Why Does Releasing the Source Code for the .NET Framework Libraries Matter?

Someone please tell me why this news from Microsoft really matter?  I can get all I need by using Reflector to view the code today.  I can then use and modify what Reflector gives me.  Once Microsoft releases the source and I agree to use it like a good person I can not use it in my projects.

I have seen so many people standing on rooftops in blogs patting Microsoft on the back for this news. Why?  It’s not like they are releasing this as open source.   You can’t contribute to it.  So who cares!

Look at some of the reaction :

Fallen Rouge says “Wow. wow. Wow”.

Ayende Rahien says “…this is huge”

Sam Gentile says “This is great news!”

Ted Neward has a nice and inciteful reaction to the news which I think is more in line with reality and taking and putting the news in context with what it really means.

Would someone please explain why this is important and why I should care?  At this point it is news consisting of only fluff..no stuff.


4 responses to “Why Does Releasing the Source Code for the .NET Framework Libraries Matter?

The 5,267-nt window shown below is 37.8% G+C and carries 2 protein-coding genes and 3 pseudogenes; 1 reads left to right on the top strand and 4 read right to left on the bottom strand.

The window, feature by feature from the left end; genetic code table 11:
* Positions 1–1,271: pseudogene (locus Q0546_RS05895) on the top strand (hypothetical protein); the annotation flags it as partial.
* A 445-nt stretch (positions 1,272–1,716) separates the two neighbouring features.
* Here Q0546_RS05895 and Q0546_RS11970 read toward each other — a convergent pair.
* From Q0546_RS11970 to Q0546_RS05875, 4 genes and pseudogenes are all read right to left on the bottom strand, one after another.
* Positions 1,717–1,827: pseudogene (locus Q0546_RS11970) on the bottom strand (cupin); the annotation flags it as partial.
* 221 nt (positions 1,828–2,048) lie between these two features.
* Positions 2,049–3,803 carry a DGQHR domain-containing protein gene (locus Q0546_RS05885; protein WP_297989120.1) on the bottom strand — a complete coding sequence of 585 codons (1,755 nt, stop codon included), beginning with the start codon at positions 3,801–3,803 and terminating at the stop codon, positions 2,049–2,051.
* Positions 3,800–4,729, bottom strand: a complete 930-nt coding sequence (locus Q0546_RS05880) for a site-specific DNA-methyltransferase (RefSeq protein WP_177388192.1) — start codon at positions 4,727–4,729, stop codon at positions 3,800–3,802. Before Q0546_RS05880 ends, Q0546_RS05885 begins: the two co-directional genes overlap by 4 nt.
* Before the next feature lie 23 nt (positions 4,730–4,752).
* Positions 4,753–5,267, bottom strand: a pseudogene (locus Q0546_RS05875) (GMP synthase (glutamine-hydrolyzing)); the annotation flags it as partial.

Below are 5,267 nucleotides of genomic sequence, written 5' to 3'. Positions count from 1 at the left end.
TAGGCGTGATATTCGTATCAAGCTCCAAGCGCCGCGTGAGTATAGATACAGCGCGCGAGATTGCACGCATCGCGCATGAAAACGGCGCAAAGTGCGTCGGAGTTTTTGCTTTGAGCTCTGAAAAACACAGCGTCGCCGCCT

1. Coming from the Java world, where this was always available, I’d say it’s minimally useful. It’s nice, on rare occasions, to step into the core libraries. The code TENDS to be high-quality, which makes for good reading sometimes. Other than that…

  2. Exactly. You can read it but not use it or contribute to it. Pointless.

  3. Rob, (we seem to be talking across our blogs now!)

    My “wows” come from the fact that I can’t remember a time when MS took the lid off of it’s actively developed software. I believe that it must be a very large culture shift for MS to consider even this baby step. Is it useful? Not yet. Will it ever be? I don’t know.

    It seems like a big deal because it’s shocking, to me, considering the source (no pun intended) and not because its revolutionary. If this is step one to eventually being able to contribute then I’m glad the step has been taken. If it’s not, and you’ve got EVERY right to expect that to be the case, then you’re absolutely right: it’s a lot of sound and fury, signifying nothing.

    But to directly answer your question: today, no, it doesn’t matter. I’m excited at the thought that in the future we can look back and say that perhaps it did.

  4. Leon,

    LOL, yeah I posted this before I realized you posted a reply to my comment on you blog.

    I understand your “wows”. My surprise comes at all those out there really excited about this and to them I need to ask why? I think your surprise is everyone’s surprise but I think their happiness will be short lived when realizing it means nothing. Microsoft is not opening anything up and with our good friend Reflector we are not truly getting any more than we already have, maybe with a few more comments.

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